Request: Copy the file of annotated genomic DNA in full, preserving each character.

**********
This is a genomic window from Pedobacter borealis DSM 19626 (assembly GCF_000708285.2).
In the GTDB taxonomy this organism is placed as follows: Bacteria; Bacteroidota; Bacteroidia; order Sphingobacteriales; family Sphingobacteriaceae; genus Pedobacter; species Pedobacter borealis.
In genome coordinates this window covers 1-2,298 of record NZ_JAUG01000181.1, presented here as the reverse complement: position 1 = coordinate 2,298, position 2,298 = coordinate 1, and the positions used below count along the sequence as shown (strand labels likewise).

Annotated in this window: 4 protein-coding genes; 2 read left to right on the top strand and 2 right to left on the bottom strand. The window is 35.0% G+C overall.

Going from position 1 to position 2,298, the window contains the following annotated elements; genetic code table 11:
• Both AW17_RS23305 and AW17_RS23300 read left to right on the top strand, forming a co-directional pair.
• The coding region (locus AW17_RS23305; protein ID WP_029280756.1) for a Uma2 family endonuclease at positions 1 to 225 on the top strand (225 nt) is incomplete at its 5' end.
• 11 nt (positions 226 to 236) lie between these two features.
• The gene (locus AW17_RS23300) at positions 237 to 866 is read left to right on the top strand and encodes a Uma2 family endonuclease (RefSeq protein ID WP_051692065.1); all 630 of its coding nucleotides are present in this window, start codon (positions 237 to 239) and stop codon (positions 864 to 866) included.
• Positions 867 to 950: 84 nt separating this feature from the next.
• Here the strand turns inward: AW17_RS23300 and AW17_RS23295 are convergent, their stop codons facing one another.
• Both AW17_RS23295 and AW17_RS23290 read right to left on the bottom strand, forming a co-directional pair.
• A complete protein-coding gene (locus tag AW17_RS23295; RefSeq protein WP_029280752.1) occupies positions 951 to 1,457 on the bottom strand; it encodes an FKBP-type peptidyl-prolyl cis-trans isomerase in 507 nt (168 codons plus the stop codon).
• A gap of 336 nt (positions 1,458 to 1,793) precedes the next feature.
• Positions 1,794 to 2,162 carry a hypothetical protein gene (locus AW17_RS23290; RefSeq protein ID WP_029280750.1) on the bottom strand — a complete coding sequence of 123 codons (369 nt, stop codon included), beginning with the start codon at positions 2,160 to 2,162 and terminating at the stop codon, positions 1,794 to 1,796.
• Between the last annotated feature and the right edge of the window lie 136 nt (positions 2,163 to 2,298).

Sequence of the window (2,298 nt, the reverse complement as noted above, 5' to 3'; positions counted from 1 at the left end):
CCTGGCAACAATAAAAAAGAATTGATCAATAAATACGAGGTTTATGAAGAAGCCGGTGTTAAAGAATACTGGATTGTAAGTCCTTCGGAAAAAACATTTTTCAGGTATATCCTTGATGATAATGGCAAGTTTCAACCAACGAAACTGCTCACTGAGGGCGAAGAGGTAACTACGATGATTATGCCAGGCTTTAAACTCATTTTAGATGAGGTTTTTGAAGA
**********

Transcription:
This is a genomic window from Pedobacter borealis DSM 19626 (assembly GCF_000708285.2).
In the GTDB taxonomy this organism is placed as follows: Bacteria; Bacteroidota; Bacteroidia; order Sphingobacteriales; family Sphingobacteriaceae; genus Pedobacter; species Pedobacter borealis.
In genome coordinates this window covers 1-2,298 of record NZ_JAUG01000181.1, presented here as the reverse complement: position 1 = coordinate 2,298, position 2,298 = coordinate 1, and the positions used below count along the sequence as shown (strand labels likewise).

Annotated in this window: 4 protein-coding genes; 2 read left to right on the top strand and 2 right to left on the bottom strand. The window is 35.0% G+C overall.

Going from position 1 to position 2,298, the window contains the following annotated elements; genetic code table 11:
• Both AW17_RS23305 and AW17_RS23300 read left to right on the top strand, forming a co-directional pair.
• The coding region (locus AW17_RS23305; protein ID WP_029280756.1) for a Uma2 family endonuclease at positions 1 to 225 on the top strand (225 nt) is incomplete at its 5' end.
• 11 nt (positions 226 to 236) lie between these two features.
• The gene (locus AW17_RS23300) at positions 237 to 866 is read left to right on the top strand and encodes a Uma2 family endonuclease (RefSeq protein ID WP_051692065.1); all 630 of its coding nucleotides are present in this window, start codon (positions 237 to 239) and stop codon (positions 864 to 866) included.
• Positions 867 to 950: 84 nt separating this feature from the next.
• Here the strand turns inward: AW17_RS23300 and AW17_RS23295 are convergent, their stop codons facing one another.
• Both AW17_RS23295 and AW17_RS23290 read right to left on the bottom strand, forming a co-directional pair.
• A complete protein-coding gene (locus tag AW17_RS23295; RefSeq protein WP_029280752.1) occupies positions 951 to 1,457 on the bottom strand; it encodes an FKBP-type peptidyl-prolyl cis-trans isomerase in 507 nt (168 codons plus the stop codon).
• A gap of 336 nt (positions 1,458 to 1,793) precedes the next feature.
• Positions 1,794 to 2,162 carry a hypothetical protein gene (locus AW17_RS23290; RefSeq protein ID WP_029280750.1) on the bottom strand — a complete coding sequence of 123 codons (369 nt, stop codon included), beginning with the start codon at positions 2,160 to 2,162 and terminating at the stop codon, positions 1,794 to 1,796.
• Between the last annotated feature and the right edge of the window lie 136 nt (positions 2,163 to 2,298).

Sequence of the window (2,298 nt, the reverse complement as noted above, 5' to 3'; positions counted from 1 at the left end):
CCTGGCAACAATAAAAAAGAATTGATCAATAAATACGAGGTTTATGAAGAAGCCGGTGTTAAAGAATACTGGATTGTAAGTCCTTCGGAAAAAACATTTTTCAGGTATATCCTTGATGATAATGGCAAGTTTCAACCAACGAAACTGCTCACTGAGGGCGAAGAGGTAACTACGATGATTATGCCAGGCTTTAAACTCATTTTAGATGAGGTTTTTGAAGA